I am an assistant professor of finance at the Fox School of Business at Temple University. My main research areas are asset pricing, macro-finance, financial institutions, and fintech. I received my PhD in finance from the University of North Carolina at Chapel Hill (Kenan-Flagler Business School) and a BA in economics from Cornell University. Prior to my PhD program, I worked in the Financial Stability division at the Federal Reserve Board.

Email: sam.rosen23@gmail.com


SSRN Author Page

Temple Faculty Page

Macro Financial Modeling Initiative (Becker Friedman Institute for Economics at the University of Chicago)

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Working Papers

Adding Fuel to the Fire Sales: Banks, Capital Regulation, and Systemic Risk

Winner: Best Paper Award Junior Researcher Category at 2018 PANORisk Conference

In a model with heterogeneous banks and endogenous fire sales, the tightening of bank capital regulation can aggravate fire sales, leading to larger bank losses and higher systemic risk. When calibrated to the data, the least costly policies to mitigate systemic risk raise both ex ante capital requirements and ex post shortfall penalties. These policies also assign relatively higher capital requirements to banks that can better offset price declines during a fire sale, consistent with the recently implemented capital surcharge for global systemically important banks (G-SIBs). My findings provide further support for leading-edge macroprudential tools, including stress tests and countercyclical capital buffers.

Uncertainty-Induced Reallocations and Growth (with R. Bansal, M.M. Croce, and W. Liao)

Focusing on both micro and aggregate U.S. data, we show the existence of a significant link between aggregate uncertainty and reallocation of resources away from R&D-intensive capital. This link is important because a decrease in the aggregate share of R&D-oriented capital forecasts lower medium-term growth. In a multi-sector production economy in which (i) growth is endogenously supported by risky R&D investments, and (ii) the representative agent is volatility-risk averse and has access to other safer technologies that do not support growth, uncertainty shocks have a first-order negative impact on medium-term growth and welfare.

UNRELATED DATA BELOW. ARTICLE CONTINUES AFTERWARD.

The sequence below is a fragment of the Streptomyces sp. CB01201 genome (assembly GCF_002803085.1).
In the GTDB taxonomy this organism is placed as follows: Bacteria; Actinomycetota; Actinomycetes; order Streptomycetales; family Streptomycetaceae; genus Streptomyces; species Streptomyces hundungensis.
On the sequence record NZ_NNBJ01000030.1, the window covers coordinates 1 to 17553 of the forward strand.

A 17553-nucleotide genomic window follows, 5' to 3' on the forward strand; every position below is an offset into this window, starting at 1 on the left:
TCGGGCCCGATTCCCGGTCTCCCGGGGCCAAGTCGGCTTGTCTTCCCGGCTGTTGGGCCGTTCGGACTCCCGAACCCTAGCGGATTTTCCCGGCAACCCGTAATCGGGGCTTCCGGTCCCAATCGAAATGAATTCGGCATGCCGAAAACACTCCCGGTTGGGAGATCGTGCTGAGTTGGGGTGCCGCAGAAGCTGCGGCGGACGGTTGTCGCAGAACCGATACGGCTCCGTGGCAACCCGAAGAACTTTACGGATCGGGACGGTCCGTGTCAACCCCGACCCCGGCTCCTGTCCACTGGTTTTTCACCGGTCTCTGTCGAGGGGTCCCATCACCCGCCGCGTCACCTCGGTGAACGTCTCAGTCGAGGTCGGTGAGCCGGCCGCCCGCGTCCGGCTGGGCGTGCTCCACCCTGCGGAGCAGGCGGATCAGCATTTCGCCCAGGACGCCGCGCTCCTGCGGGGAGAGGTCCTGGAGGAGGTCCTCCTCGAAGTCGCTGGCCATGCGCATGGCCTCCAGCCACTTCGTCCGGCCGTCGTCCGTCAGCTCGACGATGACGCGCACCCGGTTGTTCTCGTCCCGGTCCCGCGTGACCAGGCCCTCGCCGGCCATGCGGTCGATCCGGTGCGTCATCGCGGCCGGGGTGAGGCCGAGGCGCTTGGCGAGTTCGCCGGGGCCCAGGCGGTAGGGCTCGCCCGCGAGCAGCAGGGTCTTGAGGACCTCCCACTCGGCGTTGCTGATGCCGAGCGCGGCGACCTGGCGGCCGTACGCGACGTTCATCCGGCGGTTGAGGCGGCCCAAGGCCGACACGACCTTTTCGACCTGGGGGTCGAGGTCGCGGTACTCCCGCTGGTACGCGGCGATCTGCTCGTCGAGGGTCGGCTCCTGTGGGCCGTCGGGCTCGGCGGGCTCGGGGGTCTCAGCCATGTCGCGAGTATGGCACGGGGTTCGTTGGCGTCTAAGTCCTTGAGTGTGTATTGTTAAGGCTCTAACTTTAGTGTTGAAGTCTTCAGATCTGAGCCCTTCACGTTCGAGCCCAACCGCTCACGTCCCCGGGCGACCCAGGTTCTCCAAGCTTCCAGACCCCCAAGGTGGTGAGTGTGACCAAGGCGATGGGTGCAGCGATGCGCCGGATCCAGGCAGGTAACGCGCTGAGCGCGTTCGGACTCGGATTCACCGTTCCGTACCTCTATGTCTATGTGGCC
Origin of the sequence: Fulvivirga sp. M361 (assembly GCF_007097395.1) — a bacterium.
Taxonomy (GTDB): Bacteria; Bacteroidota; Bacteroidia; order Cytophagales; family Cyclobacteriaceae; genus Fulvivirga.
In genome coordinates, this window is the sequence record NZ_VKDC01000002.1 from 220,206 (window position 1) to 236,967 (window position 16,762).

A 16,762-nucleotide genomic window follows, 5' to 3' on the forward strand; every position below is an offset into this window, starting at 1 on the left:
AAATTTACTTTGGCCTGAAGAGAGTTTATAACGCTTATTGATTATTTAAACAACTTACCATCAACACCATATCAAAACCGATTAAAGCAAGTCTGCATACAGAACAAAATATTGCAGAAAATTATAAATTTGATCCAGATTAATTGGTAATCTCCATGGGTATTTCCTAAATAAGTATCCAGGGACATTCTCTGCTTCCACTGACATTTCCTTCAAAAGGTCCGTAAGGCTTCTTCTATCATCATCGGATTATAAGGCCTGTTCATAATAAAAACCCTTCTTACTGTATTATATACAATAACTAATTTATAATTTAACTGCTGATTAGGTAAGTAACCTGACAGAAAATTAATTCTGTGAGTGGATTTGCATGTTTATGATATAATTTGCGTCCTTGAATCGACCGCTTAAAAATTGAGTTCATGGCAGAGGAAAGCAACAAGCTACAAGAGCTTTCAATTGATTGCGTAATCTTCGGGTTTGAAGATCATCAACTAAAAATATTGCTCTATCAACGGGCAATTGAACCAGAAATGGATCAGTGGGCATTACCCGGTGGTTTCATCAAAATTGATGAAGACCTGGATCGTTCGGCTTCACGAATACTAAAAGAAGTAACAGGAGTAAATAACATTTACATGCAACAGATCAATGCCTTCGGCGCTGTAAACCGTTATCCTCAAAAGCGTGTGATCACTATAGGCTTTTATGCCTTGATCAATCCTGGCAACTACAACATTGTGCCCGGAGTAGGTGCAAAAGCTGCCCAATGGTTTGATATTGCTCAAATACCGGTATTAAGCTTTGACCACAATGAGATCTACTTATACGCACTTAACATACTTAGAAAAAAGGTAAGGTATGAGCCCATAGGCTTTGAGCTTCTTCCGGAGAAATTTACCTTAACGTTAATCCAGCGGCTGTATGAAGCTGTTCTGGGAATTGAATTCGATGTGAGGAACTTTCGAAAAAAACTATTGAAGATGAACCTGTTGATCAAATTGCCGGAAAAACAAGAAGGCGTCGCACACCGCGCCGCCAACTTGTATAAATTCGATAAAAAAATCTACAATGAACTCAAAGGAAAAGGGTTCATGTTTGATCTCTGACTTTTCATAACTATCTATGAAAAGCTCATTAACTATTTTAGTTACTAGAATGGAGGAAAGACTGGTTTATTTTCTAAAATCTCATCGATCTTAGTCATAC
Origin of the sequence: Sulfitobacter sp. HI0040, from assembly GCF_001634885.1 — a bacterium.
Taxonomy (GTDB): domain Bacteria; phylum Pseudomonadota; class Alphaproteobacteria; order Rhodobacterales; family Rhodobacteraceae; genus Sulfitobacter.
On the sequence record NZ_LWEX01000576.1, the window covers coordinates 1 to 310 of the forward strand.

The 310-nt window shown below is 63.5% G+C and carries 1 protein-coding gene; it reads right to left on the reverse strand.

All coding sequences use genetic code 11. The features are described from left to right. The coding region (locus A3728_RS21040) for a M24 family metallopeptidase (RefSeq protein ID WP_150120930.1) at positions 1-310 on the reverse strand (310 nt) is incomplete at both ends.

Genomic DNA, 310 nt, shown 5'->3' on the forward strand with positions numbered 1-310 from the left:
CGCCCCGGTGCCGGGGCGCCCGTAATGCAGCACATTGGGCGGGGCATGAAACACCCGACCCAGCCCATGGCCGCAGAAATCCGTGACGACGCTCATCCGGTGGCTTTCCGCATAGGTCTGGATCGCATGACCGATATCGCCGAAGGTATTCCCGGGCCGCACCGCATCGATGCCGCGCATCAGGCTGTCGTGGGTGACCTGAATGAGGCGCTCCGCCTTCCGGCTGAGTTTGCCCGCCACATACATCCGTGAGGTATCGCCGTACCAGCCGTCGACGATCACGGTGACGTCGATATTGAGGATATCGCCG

Firm-Specific Risk-Neutral Distributions with Options and CDS (with S. Aramonte, M. Jahan-Parvar, and J. Schindler)

We propose a method to extract the risk-neutral distribution of firm-specific stock returns using both options and credit default swaps (CDS). Options and CDS provide information about the central part and the left tail of the distribution, respectively. Together but not in isolation, options and CDS span the intermediate part of the distribution, which is driven by exposure to the risk of large but not extreme returns. Through a series of asset-pricing tests, we show that our method delivers a more accurate measure for skewness, particularly at times of heightened market stress.

SONOMA: a Small Open ecoNOmy for MAcrofinance (with M.M. Croce and M. Jahan-Parvar)

We develop a small economy model in which external debt, corporate domestic debt and risky equities coexist. Our economy features shocks to short- and long-run productivity, as well as shocks to both domestic credit conditions (Jermann and Quadrini, 2012) and global credit markets. We show that credit shocks are an important determinant of economic fluctuations in a model consistent with asset pricing facts. According to data from EU countries, our setting features a powerful quantitative performance ideal for future monetary and fiscal policy analysis.

De-crypto-ing Signals in Initial Coin Offerings: Evidence of Rational Token Retention (with T. Davydiuk and D. Gupta)